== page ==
Wednesday, May 30, 2012

What Testers Need to Learn

Sunday night I attended a live webinar by James Bach entitled "What Testers Need to Learn" that was put on by Tea time with Testers. It seemed like an interesting topic so I joined (it only cost $30).

The webinar got off to a slow start thanks to some technical issues with GoToMeeting but as soon as they were resolved James jumped into his talk: his personal vision of the skills testers need to have based on his many years of experience coaching testers.

James shared his recently updated tester's syllabus (a free download from his site) and then walked through it explaining some of the areas. The syllabus he shared was actually a part of a specially created slide deck composed of existing materials but arranged for this talk. You can download the slide deck here. If you haven't seen (or downloaded) the syllabus these are the main areas:
  1. General Systems
  2. Applied Epistemology
  3. Social and Cognitive Science
  4. Mathematics
  5. Testing Folklore
  6. Communication
  7. Technology
  8. Software Process Dynamics
  9. Self-Management
A synopsis (what I remember) of the walk-through:

General Systems theory involves understanding what makes systems complex. It's a fundamental skill of testing based on how to approach a system, break it down and then understand what's there. James recommends An Introduction to General Systems Thinking by Weinberg.

Applied Epistemology. Epistemology is the study of how we know what we know. Scientific Thinking helps us understand applied epistemology. Testing is the process of creating experiments and exploring them so understanding how to design experiments is also very critical. Understanding written and un-written requirements requires an understanding of epistemology.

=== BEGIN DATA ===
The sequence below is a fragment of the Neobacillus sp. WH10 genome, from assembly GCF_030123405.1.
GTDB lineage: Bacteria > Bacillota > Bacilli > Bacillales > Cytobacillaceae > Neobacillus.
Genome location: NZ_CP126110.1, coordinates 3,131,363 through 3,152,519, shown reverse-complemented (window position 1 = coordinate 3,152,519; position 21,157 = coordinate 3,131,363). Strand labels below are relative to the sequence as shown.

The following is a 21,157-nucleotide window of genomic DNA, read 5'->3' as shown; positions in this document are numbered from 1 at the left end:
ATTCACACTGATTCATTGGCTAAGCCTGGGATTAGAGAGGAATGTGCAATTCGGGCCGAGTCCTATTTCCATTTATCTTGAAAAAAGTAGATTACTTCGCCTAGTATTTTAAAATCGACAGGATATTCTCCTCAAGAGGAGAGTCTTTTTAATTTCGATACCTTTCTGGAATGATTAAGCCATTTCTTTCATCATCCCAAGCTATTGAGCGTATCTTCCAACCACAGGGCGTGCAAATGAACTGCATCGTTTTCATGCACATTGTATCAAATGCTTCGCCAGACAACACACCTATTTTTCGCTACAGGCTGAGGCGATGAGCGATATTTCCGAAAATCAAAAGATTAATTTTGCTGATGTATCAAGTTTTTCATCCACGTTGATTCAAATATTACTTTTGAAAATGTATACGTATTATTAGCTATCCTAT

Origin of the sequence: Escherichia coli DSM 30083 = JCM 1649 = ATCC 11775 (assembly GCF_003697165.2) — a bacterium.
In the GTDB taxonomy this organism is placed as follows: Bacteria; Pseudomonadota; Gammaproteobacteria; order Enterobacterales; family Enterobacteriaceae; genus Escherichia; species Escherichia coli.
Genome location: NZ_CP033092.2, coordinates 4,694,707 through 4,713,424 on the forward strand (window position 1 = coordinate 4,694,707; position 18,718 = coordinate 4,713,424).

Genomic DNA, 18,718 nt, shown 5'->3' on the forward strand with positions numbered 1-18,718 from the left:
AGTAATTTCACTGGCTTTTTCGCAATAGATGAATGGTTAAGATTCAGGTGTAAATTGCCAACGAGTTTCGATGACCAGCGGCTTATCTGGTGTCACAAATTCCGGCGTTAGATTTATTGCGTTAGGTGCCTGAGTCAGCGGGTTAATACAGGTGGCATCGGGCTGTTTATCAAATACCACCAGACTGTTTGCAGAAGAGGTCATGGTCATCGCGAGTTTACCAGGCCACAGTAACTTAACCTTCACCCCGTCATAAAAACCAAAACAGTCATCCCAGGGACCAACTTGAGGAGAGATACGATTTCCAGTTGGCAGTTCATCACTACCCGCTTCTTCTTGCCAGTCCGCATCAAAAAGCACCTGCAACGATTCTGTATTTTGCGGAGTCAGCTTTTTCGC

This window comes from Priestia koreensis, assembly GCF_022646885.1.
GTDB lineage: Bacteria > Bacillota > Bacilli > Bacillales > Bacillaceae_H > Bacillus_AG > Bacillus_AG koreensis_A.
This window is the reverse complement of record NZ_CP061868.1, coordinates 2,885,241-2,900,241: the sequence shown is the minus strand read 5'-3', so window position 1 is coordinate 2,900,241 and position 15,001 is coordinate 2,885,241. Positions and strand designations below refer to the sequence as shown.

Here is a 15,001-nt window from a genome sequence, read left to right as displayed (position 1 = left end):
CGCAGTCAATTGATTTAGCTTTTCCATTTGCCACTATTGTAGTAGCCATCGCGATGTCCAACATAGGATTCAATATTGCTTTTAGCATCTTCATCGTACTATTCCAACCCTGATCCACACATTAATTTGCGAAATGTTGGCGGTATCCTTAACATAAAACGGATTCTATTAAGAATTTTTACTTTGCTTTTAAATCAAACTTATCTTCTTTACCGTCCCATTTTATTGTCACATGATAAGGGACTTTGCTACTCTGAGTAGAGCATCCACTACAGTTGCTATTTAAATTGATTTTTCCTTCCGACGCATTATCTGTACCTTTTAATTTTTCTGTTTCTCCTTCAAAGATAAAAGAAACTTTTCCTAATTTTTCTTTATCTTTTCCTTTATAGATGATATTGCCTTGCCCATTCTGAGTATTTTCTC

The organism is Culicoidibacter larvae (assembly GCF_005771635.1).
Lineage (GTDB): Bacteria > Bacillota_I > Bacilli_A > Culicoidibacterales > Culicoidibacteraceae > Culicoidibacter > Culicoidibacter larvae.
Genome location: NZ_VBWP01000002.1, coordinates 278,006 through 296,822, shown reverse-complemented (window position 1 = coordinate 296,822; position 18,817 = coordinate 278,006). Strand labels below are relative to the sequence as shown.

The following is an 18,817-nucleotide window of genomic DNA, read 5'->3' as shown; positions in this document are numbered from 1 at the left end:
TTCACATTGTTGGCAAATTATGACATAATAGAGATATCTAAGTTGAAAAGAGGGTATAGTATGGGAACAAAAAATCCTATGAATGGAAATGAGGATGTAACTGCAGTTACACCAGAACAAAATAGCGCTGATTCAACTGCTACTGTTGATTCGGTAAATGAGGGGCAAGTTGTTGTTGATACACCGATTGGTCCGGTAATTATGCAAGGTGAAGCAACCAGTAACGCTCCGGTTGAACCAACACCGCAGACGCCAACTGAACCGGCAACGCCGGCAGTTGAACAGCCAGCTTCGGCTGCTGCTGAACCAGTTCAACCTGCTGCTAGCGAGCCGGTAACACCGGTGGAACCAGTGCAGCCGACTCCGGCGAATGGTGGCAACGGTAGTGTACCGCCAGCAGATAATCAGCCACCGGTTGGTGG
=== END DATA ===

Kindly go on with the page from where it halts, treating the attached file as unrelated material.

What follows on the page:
Cognitive Science. The difference between how people should think (a factor in epistemology) and how people do think is cognitive science. As a tester we we need to understand how people's perception and biases factor into their work. Human factors relate to how people use and misuse systems. Testers are constantly learning so learning theory is huge.

Mathematics. Testers seem to be bad or afraid of mathematics and what you get is a system where people misuse / abuse mathematics. Counting test cases or metrics are often faulted here. People who don't understand mathematics are too afraid to ask or question assumptions. The number one thing James uses is combinatorics or as he describes it "counting things in combinations". Graph Theory is also big for identifying different pathways in testing. You don't need to be an expert in these things but you need to know enough to be comfortable learning more.

Testing Folklore. Folklore dominates the testing field today. Testing folklore are ideas that are widely spread in the industry and yet poorly found in scientific practice / not based on scientific method. Examples include listing testing techniques, poorly thought out definitions or lists of words, testing certification, most things the ISTQB does, certain ideas about what testing is, etc. Communities of testers are found here including the context-driven school that James belongs to. Highly educated testers need to understand this, if you don't want to be an expert you can ignore it. (Gotta love his attitude.)